It shouldn't be surprising that the division winners have strong second halves, albeit slightly weaker than their first halves (averaging about a quarter less win per season). Every division winner except for the 2011 Giants won at least 5 games in the last half. The eventual division winner has finished with an average 10-11 wins, with typically around one more win than the runner up.
So do we have a chance? Well historically, it looks bleep. I mentioned before that only 3 times in the last 9 full seasons didn't win the division despite having the best record at the halfway mark. If you hadn't noticed before, take a look at those 3 years in 2006, 2010, and 2012. The team that blew them those leads of 2, 1, and 3 games, respectively? Your New York Football Giants. That's not a misprint. In 2006, the Giants were 6-2 and two games ahead of the Philadelphia Eagles. They finished 2-6 and made the wildcard on the account of breaking a 4 way tie. Less egregious, the 2010 Giants started 6-2, one game ahead of the Eagles (...stupid pattern), finished 4-4 and actually the same record as the Eagles, but lost out on the head to head tiebreakers, and was on the wrong side of a 3 way tie for the last wildcard spot (The NFC is much stronger now). 2012 just makes me want to weep. The 2012 Giants were 6-2, 3 games (that's right, 3!!!!) ahead of the rest of the division. The Giants ended on a 3-5 streak, while the Redskins went on an amazing 7-1 run to win the division by a game. 5 out of the last 9 completed seasons, the Giants were in first at the half way mark, but have only won the division 3 times. (You may gag now).
So what does this mean? The norm has been for the division winner to be the leader at the halfway mark, and when this hasn't been the case, it was the Giants who collapsed. So we're doomed then.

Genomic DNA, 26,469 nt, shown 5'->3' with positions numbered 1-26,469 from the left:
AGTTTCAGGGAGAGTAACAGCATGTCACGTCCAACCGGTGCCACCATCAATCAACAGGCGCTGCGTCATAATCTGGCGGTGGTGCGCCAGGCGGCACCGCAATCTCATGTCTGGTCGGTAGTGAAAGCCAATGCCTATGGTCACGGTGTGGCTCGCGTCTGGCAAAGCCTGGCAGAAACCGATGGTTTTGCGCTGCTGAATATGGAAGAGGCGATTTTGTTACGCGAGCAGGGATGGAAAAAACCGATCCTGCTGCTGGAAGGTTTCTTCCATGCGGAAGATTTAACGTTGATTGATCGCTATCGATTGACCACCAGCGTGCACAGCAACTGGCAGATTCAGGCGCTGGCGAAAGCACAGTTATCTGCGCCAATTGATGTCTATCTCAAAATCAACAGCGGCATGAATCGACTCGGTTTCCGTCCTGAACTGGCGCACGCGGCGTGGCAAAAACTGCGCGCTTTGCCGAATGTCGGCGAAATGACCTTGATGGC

Not really, at least I don't think so. This is obviously a historical look at outcomes, and the present is completely independent of past seasons. What the spreadsheet doesn't tell you is is that twice in the last two years, the Cowboys were one Week 17 win away from winning the division and blew their chance. In a similar position in '08 to get the last wildcard spot, they lost 44-6. Despite what I typed about the Giants and their impressive-in-a-bad-way collapses, they might not even have the worst collapses in the division.
So can NYG do it??? The utter uniqueness of this season makes it hard to say. The division is objectively the worst it has been in a long long time. Combine the horridness with Dallas not looking like a world beater, the opportunity isn't as utterly absurd as the situation would normally warrant. Taking a look at Football Outsider's stats, the Giants have played the 3rd hardest schedule so far, compared to Dallas' 19th hardest schedule. Unlikely seemingly every past year, the Giants actually eases up slightly, having the 15th toughest schedule for the remainder of the season. This is actually the toughest schedule left in the division, but more manageable. And while coming back from two games behind has been rare, it's not unprecedented.
Taking off my homer hat, I think the biggest determinant of whether the Giants make the divisional race competitive is the number of turnovers they'll commit. If they continue to turn it over at a historically awful rate, they'll be lucky to win 2 or 3 more games. If they keep it under control, well...It's looking more and more that the Redskins' defensive renaissance in the second half of last year was an illusion, as was their very low turnover rates. The Eagles may be good in the future, but who has faith in the Vick/Foles/Barkley combo? And the Cowboys? They were 8-8 two years ago, 8-8 last year, and 4-4 right now. They're an average team in every sense of the word. If the Giants win the rest of their divisional games, and stop the turnover hemorrhaging...
It may not be the craziest thing if Giants history or even the Coughlin era, but it'd be up there.
***Realistically, the season was probably over when NYG lost to the Eagles the first time. Division wins are important, especially as Dallas is already 3-0 in the division, and going down to 0-2 in the division and 0-5 overall was a big killer. But what's life without some optimism?